A former teacher jailed for 10.5 years for sexually abusing a pupil has accused her lawyer of not properly advising her about her options before she went to trial.
Stacey Reriti was found guilty of seven sex-abuse charges in 2015 but has today appealed against her convictions and sentence.
She was deputy principal at Natone Park School in Porirua when she began an intimate relationship with the boy.
She frequently exchanged text messages with him when he was aged between 10 and 13, and on one occasion took him to a motel in Paraparaumu where they had sex.
Today Reriti told the Court of Appeal in Wellington she was mentally unwell before the High Court trial, but her lawyer, Stephen Ions did not arrange an assessment by a forensic psychiatrist.
She also received a pre-trial sentencing indication, but said Mr Ions did not explain the ramifications or give her an opportunity to speak to others about her options.
"[I wanted] to speak to my mother or doctor, because I wasn't in a frame of mind to make such a decision for myself, but that wasn't possible. I asked him in court and then asked him again when we were having a meeting later."
However she admitted under cross-examination from the Crown that she had limited recall of events leading up to the trial and there were possibly many interactions with Mr Ions which she did not remember.
Reriti also denied having sex with the boy when he was 12 and said she was still disgusted by the allegations.
Despite those denials she agreed she was now asking the Court of Appeal to give her the option of pleading guilty.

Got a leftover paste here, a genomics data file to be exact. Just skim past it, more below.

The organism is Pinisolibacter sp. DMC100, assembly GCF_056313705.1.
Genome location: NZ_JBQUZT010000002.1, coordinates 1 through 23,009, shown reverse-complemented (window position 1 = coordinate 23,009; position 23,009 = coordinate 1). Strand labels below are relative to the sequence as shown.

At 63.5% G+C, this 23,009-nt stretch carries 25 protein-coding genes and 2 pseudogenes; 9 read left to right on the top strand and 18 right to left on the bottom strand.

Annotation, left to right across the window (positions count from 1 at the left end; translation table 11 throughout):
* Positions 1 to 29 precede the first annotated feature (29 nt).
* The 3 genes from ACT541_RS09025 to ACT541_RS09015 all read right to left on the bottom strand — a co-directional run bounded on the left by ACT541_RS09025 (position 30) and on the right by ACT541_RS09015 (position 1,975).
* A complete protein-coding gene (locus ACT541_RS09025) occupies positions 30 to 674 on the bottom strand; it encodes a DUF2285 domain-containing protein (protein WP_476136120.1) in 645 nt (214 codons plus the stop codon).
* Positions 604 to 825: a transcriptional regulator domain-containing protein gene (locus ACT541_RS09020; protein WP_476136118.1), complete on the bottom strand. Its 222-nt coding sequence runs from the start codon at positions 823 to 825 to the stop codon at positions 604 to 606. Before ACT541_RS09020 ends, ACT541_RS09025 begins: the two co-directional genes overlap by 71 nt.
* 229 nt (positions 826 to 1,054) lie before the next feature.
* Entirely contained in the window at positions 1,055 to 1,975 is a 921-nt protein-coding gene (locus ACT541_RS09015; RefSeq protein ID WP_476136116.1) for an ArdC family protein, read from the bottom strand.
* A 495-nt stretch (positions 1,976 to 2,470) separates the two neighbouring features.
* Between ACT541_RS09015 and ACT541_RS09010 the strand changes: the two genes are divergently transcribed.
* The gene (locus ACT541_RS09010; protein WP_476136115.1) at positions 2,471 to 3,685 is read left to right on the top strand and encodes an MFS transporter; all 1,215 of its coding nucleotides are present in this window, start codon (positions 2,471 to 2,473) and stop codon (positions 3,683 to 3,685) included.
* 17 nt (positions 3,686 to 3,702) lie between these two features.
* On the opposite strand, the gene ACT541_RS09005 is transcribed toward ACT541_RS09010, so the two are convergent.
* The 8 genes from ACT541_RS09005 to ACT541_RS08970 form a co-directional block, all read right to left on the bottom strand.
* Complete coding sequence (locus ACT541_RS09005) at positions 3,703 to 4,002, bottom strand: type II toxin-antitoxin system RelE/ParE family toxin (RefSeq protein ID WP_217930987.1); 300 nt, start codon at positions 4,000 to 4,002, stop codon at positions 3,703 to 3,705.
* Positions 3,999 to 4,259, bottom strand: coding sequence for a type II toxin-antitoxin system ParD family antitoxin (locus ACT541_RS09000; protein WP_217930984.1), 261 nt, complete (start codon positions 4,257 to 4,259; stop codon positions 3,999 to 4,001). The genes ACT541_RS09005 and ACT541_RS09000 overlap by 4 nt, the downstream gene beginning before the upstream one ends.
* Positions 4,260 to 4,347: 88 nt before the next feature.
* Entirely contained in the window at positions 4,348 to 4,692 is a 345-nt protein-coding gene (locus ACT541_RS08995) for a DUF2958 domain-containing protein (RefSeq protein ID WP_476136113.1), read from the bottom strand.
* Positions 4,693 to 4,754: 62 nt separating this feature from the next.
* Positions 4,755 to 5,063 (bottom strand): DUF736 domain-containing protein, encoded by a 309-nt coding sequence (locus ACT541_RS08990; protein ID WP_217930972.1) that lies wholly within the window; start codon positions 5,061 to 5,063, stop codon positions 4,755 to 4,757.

However the lawyer, Stephen Ions said he had advised Reriti of her rights after the sentencing indication hearing and he met her and read through what was on offer.
"To say she didn't read it is patently false. The suggestion I'd wave instructions in front of a client's face and say 'sign this' is unfathomable.
"I would never do that."
Mr Ions denied a suggestion from Reriti's appeal lawyer, Nicolette Levy, that he was too inexperienced to deal with such a serious sex abuse case.
In reply to a question from Justice Randerson, Mr Ions said he had done about half a dozen such cases before taking on Reriti's case and he had been lead counsel in some of them.
"I have mentors and refer to them on a regular basis.
"I was running strategy past them and it wasn't me thinking I could take a step up without going through the proper processes."
Mr Ions said usually he would make notes of all discussions with a client, but he had not in Reriti"s case and he regretted that.
Ms Levy submitted Reriti had clearly not been adequately advised over the sentencing indication.
"Her supporters weren't in any way involved in the sentencing indication, which was so critical, and the assistance a forensic psychiatrist could provide was never in the mix."
However, Crown lawyer Charlotte Brook said Ms Levy was wrong to say Mr Ions should have done something different.
"It can't be disputed that advice was given about options.
"[Reriti] made the decision to go to trial and should be made to accept the consequences of that decision."
The Court has reserved its decision.